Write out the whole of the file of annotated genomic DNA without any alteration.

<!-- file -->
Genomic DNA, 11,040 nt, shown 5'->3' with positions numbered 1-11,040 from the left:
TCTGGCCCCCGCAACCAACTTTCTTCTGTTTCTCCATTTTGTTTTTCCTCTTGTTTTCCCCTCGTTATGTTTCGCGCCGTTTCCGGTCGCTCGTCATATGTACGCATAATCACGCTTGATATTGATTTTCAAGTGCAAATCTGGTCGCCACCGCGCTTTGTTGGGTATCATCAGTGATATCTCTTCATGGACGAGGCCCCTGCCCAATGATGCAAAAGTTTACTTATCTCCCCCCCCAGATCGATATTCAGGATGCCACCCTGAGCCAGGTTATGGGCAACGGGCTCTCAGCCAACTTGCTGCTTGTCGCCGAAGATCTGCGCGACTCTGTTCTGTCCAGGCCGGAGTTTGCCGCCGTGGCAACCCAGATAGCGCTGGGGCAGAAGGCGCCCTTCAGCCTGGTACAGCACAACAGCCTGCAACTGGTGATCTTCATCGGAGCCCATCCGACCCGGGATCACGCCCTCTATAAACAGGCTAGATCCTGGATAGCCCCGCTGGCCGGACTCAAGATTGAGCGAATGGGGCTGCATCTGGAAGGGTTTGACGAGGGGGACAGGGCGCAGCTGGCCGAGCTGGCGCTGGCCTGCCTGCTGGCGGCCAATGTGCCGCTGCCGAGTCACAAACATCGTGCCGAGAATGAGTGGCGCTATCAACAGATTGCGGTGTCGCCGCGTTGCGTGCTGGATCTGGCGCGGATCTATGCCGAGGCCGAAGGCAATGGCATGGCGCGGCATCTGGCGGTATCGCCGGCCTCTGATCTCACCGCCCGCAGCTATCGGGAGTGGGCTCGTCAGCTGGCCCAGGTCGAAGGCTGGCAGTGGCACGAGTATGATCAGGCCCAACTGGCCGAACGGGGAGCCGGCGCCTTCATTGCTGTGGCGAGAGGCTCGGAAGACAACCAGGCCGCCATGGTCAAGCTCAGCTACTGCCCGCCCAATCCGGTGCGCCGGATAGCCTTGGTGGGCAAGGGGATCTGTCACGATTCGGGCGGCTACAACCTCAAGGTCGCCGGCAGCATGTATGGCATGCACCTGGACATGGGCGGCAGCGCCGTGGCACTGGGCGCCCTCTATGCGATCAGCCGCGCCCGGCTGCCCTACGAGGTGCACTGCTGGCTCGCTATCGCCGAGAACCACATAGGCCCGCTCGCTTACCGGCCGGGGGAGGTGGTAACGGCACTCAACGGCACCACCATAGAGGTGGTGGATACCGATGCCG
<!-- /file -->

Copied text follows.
Genomic DNA, 11,040 nt, shown 5'->3' with positions numbered 1-11,040 from the left:
TCTGGCCCCCGCAACCAACTTTCTTCTGTTTCTCCATTTTGTTTTTCCTCTTGTTTTCCCCTCGTTATGTTTCGCGCCGTTTCCGGTCGCTCGTCATATGTACGCATAATCACGCTTGATATTGATTTTCAAGTGCAAATCTGGTCGCCACCGCGCTTTGTTGGGTATCATCAGTGATATCTCTTCATGGACGAGGCCCCTGCCCAATGATGCAAAAGTTTACTTATCTCCCCCCCCAGATCGATATTCAGGATGCCACCCTGAGCCAGGTTATGGGCAACGGGCTCTCAGCCAACTTGCTGCTTGTCGCCGAAGATCTGCGCGACTCTGTTCTGTCCAGGCCGGAGTTTGCCGCCGTGGCAACCCAGATAGCGCTGGGGCAGAAGGCGCCCTTCAGCCTGGTACAGCACAACAGCCTGCAACTGGTGATCTTCATCGGAGCCCATCCGACCCGGGATCACGCCCTCTATAAACAGGCTAGATCCTGGATAGCCCCGCTGGCCGGACTCAAGATTGAGCGAATGGGGCTGCATCTGGAAGGGTTTGACGAGGGGGACAGGGCGCAGCTGGCCGAGCTGGCGCTGGCCTGCCTGCTGGCGGCCAATGTGCCGCTGCCGAGTCACAAACATCGTGCCGAGAATGAGTGGCGCTATCAACAGATTGCGGTGTCGCCGCGTTGCGTGCTGGATCTGGCGCGGATCTATGCCGAGGCCGAAGGCAATGGCATGGCGCGGCATCTGGCGGTATCGCCGGCCTCTGATCTCACCGCCCGCAGCTATCGGGAGTGGGCTCGTCAGCTGGCCCAGGTCGAAGGCTGGCAGTGGCACGAGTATGATCAGGCCCAACTGGCCGAACGGGGAGCCGGCGCCTTCATTGCTGTGGCGAGAGGCTCGGAAGACAACCAGGCCGCCATGGTCAAGCTCAGCTACTGCCCGCCCAATCCGGTGCGCCGGATAGCCTTGGTGGGCAAGGGGATCTGTCACGATTCGGGCGGCTACAACCTCAAGGTCGCCGGCAGCATGTATGGCATGCACCTGGACATGGGCGGCAGCGCCGTGGCACTGGGCGCCCTCTATGCGATCAGCCGCGCCCGGCTGCCCTACGAGGTGCACTGCTGGCTCGCTATCGCCGAGAACCACATAGGCCCGCTCGCTTACCGGCCGGGGGAGGTGGTAACGGCACTCAACGGCACCACCATAGAGGTGGTGGATACCGATGCCG